Obituary: Giorgio Tozzi

James Inverne2nd Jun 2011
Giorgio Tozzi as Colline in Puccini's La bohème (photo: Met Opera Archives)Giorgio Tozzi as Colline in Puccini's La bohème (photo: Met Opera Archives)

Giorgio Tozzi, one of the pre-eminent bass singers of the 20th century, has died at the age of 88. With the passing of his contemporary Cesare Siepi last year, Tozzi was perhaps the last of the great bass singers of his era – a golden generation that spawned, alongside Tozzi and Siepi, the likes of Jerome Hines, Nicolai Ghiaurov and (the often underrated) Nicola Zaccaria. When Tozzi reached his prime, Boris Christoff and Ezio Pinza were also still on the stage.

Indeed, it was Pinza whom the younger bass succeeded in one of his most famous roles – taking on vocal duties (actor Rossano Brazzi lip-synched) for the 1958 film of Rodgers and Hammerstein’s South Pacific, as Emile de Becque, the role Pinza had famously created on Broadway. It was a favourite role.  Nearly 20 years later he performed it at New York’s Lincoln Center, recording it (again) alongside Florence Henderson. And musical theatre was never an alien form to Tozzi, who in some ways crowned his career with a Tony Award-winning turn in 1980 with Frank Loesser’s The Most Happy Fella.

It was in fact a Broadway production, albeit of an opera, that housed the Chicago-born singer’s professional debut, as Tarquinius in a 1948 staging of Britten’s The Rape of Lucretia. His unique gifts – charismatic stage presence, softly burnished bass voice that was capable of real power (and sublime beauty) yet at the same time had a vulnerable quality and very ‘human’ scale to it – were quickly seized upon by the opera world. Tozzi became a star of the Metropolitan Opera and around the world.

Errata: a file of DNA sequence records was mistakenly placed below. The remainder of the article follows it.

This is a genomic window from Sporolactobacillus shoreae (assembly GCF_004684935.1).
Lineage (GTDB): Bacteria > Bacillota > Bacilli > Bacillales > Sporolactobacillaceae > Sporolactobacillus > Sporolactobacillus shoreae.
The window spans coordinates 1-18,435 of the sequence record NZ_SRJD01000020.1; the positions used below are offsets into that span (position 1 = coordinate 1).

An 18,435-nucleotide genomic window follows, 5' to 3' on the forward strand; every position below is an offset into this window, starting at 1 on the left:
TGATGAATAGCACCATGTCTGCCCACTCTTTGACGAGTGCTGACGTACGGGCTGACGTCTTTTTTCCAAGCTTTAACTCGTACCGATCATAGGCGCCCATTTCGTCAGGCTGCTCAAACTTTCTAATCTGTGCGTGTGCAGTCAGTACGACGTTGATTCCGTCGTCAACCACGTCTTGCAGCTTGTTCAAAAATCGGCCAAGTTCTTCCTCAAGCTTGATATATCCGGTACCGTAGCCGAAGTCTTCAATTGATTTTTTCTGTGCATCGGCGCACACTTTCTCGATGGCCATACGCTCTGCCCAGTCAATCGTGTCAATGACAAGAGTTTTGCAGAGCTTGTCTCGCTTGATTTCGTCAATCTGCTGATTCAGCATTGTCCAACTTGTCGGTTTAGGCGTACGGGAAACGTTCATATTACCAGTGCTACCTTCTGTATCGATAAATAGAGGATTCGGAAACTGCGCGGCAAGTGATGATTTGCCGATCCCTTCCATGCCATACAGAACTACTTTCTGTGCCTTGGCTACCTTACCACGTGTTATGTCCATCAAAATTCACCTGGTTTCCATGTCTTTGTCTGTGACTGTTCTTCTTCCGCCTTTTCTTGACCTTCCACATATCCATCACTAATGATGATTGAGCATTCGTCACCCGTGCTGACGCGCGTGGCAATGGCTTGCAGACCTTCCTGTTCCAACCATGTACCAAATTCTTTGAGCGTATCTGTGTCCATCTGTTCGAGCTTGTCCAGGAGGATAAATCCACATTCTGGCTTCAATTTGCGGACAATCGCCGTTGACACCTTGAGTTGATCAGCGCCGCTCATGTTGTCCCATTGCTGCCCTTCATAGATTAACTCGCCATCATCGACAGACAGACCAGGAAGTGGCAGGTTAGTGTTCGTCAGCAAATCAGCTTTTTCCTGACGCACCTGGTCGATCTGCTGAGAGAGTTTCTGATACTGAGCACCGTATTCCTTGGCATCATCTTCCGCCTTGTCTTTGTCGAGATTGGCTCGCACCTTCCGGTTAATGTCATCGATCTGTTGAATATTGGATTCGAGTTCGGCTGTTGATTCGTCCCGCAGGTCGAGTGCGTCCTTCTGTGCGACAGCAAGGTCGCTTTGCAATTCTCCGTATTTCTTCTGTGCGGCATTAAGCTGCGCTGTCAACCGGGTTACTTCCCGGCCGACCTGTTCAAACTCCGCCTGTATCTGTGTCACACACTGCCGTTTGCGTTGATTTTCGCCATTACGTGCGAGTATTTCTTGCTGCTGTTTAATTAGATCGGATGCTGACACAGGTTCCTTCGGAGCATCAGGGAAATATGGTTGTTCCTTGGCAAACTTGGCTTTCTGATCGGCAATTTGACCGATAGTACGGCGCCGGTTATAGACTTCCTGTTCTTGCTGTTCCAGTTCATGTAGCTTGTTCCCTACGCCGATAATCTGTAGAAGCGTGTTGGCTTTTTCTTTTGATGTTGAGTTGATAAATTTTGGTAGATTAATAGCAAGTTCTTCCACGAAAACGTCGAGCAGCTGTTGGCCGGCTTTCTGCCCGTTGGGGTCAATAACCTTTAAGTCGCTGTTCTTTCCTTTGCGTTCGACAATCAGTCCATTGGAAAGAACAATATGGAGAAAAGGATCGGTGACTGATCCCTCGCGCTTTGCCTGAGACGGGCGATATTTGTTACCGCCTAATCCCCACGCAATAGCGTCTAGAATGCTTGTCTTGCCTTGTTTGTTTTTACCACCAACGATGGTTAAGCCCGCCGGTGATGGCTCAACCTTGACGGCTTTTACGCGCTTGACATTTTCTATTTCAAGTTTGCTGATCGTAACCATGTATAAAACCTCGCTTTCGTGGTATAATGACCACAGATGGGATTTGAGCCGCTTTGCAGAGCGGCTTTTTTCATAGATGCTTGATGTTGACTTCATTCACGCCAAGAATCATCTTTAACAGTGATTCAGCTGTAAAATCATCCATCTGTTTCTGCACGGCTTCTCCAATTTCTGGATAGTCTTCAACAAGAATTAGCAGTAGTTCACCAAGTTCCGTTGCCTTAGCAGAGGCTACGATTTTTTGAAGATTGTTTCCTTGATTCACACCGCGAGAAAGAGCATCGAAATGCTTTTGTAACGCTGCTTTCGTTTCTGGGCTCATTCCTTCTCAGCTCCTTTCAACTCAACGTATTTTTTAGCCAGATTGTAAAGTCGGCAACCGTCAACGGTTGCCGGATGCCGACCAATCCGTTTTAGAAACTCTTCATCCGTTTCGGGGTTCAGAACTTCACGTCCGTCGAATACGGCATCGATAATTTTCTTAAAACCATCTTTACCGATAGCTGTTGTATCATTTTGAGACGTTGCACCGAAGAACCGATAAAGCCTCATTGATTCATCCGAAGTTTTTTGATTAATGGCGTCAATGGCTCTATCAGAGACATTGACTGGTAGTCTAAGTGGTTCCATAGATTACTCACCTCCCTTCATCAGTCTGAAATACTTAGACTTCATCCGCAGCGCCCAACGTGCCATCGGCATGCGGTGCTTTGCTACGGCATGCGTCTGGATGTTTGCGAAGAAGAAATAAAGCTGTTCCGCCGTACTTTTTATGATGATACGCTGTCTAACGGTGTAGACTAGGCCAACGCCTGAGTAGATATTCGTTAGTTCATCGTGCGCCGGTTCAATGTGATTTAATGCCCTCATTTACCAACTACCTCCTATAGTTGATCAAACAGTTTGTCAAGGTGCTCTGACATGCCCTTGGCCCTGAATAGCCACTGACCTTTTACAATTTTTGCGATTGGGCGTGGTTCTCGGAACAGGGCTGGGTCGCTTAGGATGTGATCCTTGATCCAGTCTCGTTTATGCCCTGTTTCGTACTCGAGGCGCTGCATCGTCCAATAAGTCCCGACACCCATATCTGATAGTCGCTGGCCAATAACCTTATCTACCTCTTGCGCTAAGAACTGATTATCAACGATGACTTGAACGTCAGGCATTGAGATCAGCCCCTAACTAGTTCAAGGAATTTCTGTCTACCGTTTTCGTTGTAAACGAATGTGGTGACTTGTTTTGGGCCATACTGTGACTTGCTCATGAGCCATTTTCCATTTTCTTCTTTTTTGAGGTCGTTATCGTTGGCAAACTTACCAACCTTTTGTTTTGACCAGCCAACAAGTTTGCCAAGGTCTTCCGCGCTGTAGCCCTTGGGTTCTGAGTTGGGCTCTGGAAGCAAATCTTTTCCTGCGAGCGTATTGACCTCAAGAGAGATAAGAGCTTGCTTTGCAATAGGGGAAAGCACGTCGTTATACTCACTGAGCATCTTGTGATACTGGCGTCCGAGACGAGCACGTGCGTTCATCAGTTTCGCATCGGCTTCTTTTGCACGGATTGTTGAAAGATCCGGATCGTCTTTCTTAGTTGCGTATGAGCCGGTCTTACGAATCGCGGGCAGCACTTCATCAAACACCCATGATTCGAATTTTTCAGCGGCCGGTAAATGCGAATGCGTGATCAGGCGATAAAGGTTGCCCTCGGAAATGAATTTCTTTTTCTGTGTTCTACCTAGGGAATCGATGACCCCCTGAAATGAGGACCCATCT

Though hardly ubiquitous, he left enough recordings to give a good assessment of his talents. Chief among these is a sovereign Ramfis in Aida under Sir Georg Solti (Decca), a quietly moving Colline on the famous Beecham-conducted La bohème (EMI) and a Verdi Requiem for Fritz Reiner whose reputation today belies the lukewarm Gramophone review it originally received (Tozzi’s contribution was more or less dismissed as, “workmanlike…not eminently distinguished, but thoroughly credible.”). His part in Beecham’s recording of Handel’s Messiah fared better, with Gramophone opining, “Giorgio Tozzi does the bass solos absolutely marvellously”.

If it can be found, perhaps the best recording of Tozzi was actually taken from a live performance, of Verdi’s Simon Boccanegra in Salzburg in 1961 (most recently available on the Opera d’Oro label). Under the baton of Gianandrea Gavazzeni and alongside that finest of vocal actors Tito Gobbi, Tozzi blazes as the vengeful Fiesco – he and Gobbi arguably outdoing even the classic partnership of Gobbi and Christoff on the classic Nello Santi studio set.

He ended his career as a respected vocal professor, first at the Juilliard School and latterly at the Jacobs School of Music at Indiana University. He published one novel, The Golem of the Golden West.

By way of tribute to this much-loved artist, here is a lovely audio clip of Tozzi singing Gilbert and Sullivan's The Gondoliers.

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